The largest survey ever undertaken of Aboriginal children and families has thrown new light on why most existing intervention programs are failing to produce results needed// for overcoming the present levels of Indigenous disadvantage.
The finding is contained in the fourth volume of results from the Western Australian Aboriginal Child Health Survey, launched in Perth today.
The survey, undertaken by researchers at the Telethon Institute for Child Health Research, analysed data from more than 5000 children in 2000 families across Western Australia.
Chief Investigator Professor Steve Zubrick said the report "Strengthening the Capacity of Aboriginal Children, Families and Communities" unpacked the reasons why there had been little or no improvement in the health and well-being of Aboriginal children despite a large number of intervention programs.
"What these results clearly show is the successive failure of programs that are simply delivered too little, too late," Professor Zubrick said.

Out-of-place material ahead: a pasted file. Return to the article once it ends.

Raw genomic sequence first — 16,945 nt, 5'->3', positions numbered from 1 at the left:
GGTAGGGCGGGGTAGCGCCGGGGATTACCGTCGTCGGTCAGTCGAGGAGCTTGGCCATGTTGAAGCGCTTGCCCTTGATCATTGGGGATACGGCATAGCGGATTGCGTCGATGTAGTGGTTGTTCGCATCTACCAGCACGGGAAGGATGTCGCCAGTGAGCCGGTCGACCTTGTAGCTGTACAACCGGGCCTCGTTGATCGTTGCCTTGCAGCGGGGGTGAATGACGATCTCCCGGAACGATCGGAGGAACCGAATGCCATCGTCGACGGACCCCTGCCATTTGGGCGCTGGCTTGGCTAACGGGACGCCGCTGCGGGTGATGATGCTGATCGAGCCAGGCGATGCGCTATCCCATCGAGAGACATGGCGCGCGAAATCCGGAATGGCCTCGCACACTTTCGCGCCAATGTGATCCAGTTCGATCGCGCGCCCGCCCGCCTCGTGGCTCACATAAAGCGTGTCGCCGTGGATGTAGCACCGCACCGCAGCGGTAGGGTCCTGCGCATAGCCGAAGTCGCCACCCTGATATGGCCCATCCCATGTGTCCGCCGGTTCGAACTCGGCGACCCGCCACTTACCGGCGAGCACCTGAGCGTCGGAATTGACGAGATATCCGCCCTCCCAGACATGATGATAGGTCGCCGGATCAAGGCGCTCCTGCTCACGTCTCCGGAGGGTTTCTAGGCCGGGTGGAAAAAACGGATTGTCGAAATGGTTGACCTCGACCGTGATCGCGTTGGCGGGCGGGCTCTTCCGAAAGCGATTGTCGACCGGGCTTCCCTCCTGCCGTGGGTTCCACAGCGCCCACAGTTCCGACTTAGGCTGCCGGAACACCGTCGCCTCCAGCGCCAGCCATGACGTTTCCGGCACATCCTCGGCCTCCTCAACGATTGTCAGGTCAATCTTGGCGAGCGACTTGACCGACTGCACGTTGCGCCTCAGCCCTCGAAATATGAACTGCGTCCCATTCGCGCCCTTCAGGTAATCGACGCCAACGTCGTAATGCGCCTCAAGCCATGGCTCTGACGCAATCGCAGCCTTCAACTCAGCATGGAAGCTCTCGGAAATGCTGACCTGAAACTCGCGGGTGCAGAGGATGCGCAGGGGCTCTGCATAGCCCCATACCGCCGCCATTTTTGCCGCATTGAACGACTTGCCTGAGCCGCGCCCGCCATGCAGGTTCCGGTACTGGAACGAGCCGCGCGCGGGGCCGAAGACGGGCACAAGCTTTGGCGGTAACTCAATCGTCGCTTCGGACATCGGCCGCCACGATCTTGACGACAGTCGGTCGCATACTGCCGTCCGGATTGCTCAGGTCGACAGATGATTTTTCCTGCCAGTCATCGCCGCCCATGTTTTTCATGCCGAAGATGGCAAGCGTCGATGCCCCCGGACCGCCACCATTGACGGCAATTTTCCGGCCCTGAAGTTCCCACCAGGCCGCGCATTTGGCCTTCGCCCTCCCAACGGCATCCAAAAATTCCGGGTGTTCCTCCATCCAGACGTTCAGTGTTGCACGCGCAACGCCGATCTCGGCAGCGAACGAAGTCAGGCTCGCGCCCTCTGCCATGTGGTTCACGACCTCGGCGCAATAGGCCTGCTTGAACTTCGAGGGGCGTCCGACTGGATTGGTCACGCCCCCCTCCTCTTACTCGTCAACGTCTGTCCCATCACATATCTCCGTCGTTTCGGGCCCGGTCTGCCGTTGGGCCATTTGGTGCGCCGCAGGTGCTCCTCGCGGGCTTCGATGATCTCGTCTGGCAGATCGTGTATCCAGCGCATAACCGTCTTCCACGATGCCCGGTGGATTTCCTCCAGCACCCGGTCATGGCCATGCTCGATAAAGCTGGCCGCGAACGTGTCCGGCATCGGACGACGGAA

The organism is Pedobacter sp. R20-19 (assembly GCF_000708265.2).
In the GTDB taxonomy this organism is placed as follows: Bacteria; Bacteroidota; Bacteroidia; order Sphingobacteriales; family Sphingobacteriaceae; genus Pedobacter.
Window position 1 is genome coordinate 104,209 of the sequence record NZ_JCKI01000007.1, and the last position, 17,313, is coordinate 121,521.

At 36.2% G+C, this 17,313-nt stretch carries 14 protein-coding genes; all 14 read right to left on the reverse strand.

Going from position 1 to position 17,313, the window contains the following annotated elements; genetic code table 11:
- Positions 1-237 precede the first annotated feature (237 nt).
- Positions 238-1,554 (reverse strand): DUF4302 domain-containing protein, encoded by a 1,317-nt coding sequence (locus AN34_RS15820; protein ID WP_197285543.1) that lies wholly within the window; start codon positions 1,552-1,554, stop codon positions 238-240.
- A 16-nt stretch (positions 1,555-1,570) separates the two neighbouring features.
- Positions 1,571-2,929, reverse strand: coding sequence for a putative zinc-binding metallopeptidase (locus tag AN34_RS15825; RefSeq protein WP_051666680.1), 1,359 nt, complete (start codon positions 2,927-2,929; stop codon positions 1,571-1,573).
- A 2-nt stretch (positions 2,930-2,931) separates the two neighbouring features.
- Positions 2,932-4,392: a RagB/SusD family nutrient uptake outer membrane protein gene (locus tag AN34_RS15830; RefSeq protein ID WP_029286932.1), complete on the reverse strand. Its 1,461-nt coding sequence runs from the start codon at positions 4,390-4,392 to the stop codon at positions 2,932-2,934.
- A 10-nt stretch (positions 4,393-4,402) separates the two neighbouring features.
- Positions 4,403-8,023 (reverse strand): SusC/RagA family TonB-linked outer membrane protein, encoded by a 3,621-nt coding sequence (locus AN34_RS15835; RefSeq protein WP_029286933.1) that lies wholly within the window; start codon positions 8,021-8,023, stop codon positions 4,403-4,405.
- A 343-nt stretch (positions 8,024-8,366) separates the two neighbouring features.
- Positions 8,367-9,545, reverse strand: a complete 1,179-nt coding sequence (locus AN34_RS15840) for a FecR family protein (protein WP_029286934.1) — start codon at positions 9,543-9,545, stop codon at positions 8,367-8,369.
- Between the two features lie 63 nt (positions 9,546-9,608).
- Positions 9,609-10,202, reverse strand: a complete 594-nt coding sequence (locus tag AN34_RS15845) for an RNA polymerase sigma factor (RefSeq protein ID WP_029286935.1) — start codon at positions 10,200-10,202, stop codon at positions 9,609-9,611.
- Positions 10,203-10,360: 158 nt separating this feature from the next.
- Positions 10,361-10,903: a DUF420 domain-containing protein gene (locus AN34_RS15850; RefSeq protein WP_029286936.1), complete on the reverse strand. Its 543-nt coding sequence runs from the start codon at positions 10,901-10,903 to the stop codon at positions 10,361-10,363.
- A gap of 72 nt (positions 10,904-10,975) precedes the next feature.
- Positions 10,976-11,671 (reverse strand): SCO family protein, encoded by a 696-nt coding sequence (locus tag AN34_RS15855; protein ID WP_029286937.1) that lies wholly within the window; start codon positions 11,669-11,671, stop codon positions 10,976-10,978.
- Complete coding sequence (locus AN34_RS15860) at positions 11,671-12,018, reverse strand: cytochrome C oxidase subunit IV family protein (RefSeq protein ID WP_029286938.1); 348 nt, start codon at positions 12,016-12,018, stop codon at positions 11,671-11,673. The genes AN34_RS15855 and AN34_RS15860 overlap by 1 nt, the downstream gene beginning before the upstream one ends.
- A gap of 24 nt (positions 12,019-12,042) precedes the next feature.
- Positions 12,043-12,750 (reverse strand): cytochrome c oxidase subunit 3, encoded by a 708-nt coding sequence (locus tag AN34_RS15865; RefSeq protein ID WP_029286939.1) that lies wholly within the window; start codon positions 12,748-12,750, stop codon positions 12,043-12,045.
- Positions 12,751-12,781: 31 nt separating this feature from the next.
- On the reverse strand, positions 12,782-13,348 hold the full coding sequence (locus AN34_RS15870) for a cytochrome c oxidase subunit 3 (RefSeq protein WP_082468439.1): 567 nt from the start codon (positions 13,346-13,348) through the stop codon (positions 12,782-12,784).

"The programs generally start too late in the child’s development, are delivered for only a short time and are often too broadly targeted to have sustainable impact.
"What's desperately needed is high quality, high frequency early intervention programs that directly increase the capacity of Aboriginal parents and others caring for children – teaching them how to prepare their very young children so that when they start at school, they are ready and able to match it with other children."
Professor Zubrick said that only an intense focus in the early years could begin to break the inter-generational cycle of disadvantage.
"There are just 1800 Aboriginal babies born in WA each year – that makes targeted ‘head-start’ programs to help them onto a strong path for life, a very practical and viable investment."
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